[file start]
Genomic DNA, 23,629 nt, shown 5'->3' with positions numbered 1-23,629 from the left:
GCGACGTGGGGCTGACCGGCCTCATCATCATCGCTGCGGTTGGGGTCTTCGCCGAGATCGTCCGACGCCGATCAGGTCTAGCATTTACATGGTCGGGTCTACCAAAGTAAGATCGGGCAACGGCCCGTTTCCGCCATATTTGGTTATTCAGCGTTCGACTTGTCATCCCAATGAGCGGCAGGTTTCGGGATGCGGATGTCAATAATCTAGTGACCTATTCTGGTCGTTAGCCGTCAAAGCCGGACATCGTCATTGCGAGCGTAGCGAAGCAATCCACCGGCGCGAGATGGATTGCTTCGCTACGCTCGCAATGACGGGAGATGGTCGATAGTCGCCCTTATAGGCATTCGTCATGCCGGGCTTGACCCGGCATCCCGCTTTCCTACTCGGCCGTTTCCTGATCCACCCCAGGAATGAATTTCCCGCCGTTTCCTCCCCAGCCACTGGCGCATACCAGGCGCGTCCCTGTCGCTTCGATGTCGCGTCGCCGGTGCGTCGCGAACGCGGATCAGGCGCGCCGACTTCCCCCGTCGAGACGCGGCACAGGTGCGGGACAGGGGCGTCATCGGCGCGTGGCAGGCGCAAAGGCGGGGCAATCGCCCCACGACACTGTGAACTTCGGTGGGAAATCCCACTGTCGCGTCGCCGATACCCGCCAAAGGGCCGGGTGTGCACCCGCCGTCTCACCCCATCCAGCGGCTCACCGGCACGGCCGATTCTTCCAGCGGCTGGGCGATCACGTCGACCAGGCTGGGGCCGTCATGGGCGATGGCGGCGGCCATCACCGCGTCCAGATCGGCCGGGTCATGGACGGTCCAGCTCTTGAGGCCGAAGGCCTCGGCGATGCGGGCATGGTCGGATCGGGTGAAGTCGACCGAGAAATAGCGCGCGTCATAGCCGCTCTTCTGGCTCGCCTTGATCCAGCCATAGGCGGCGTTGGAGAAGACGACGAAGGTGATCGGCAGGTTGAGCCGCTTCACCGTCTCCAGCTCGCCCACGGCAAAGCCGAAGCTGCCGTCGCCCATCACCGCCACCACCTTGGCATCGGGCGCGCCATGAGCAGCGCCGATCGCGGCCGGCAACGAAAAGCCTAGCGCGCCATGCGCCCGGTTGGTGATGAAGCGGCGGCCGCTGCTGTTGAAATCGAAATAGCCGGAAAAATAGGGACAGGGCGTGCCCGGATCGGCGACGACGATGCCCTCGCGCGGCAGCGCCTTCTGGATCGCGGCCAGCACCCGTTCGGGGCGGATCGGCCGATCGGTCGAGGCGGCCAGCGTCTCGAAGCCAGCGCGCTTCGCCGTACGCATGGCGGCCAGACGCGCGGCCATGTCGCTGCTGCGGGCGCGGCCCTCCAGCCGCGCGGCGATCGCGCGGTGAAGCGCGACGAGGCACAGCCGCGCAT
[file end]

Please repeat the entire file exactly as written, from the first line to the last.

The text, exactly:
Genomic DNA, 23,629 nt, shown 5'->3' with positions numbered 1-23,629 from the left:
GCGACGTGGGGCTGACCGGCCTCATCATCATCGCTGCGGTTGGGGTCTTCGCCGAGATCGTCCGACGCCGATCAGGTCTAGCATTTACATGGTCGGGTCTACCAAAGTAAGATCGGGCAACGGCCCGTTTCCGCCATATTTGGTTATTCAGCGTTCGACTTGTCATCCCAATGAGCGGCAGGTTTCGGGATGCGGATGTCAATAATCTAGTGACCTATTCTGGTCGTTAGCCGTCAAAGCCGGACATCGTCATTGCGAGCGTAGCGAAGCAATCCACCGGCGCGAGATGGATTGCTTCGCTACGCTCGCAATGACGGGAGATGGTCGATAGTCGCCCTTATAGGCATTCGTCATGCCGGGCTTGACCCGGCATCCCGCTTTCCTACTCGGCCGTTTCCTGATCCACCCCAGGAATGAATTTCCCGCCGTTTCCTCCCCAGCCACTGGCGCATACCAGGCGCGTCCCTGTCGCTTCGATGTCGCGTCGCCGGTGCGTCGCGAACGCGGATCAGGCGCGCCGACTTCCCCCGTCGAGACGCGGCACAGGTGCGGGACAGGGGCGTCATCGGCGCGTGGCAGGCGCAAAGGCGGGGCAATCGCCCCACGACACTGTGAACTTCGGTGGGAAATCCCACTGTCGCGTCGCCGATACCCGCCAAAGGGCCGGGTGTGCACCCGCCGTCTCACCCCATCCAGCGGCTCACCGGCACGGCCGATTCTTCCAGCGGCTGGGCGATCACGTCGACCAGGCTGGGGCCGTCATGGGCGATGGCGGCGGCCATCACCGCGTCCAGATCGGCCGGGTCATGGACGGTCCAGCTCTTGAGGCCGAAGGCCTCGGCGATGCGGGCATGGTCGGATCGGGTGAAGTCGACCGAGAAATAGCGCGCGTCATAGCCGCTCTTCTGGCTCGCCTTGATCCAGCCATAGGCGGCGTTGGAGAAGACGACGAAGGTGATCGGCAGGTTGAGCCGCTTCACCGTCTCCAGCTCGCCCACGGCAAAGCCGAAGCTGCCGTCGCCCATCACCGCCACCACCTTGGCATCGGGCGCGCCATGAGCAGCGCCGATCGCGGCCGGCAACGAAAAGCCTAGCGCGCCATGCGCCCGGTTGGTGATGAAGCGGCGGCCGCTGCTGTTGAAATCGAAATAGCCGGAAAAATAGGGACAGGGCGTGCCCGGATCGGCGACGACGATGCCCTCGCGCGGCAGCGCCTTCTGGATCGCGGCCAGCACCCGTTCGGGGCGGATCGGCCGATCGGTCGAGGCGGCCAGCGTCTCGAAGCCAGCGCGCTTCGCCGTACGCATGGCGGCCAGACGCGCGGCCATGTCGCTGCTGCGGGCGCGGCCCTCCAGCCGCGCGGCGATCGCGCGGTGAAGCGCGACGAGGCACAGCCGCGCAT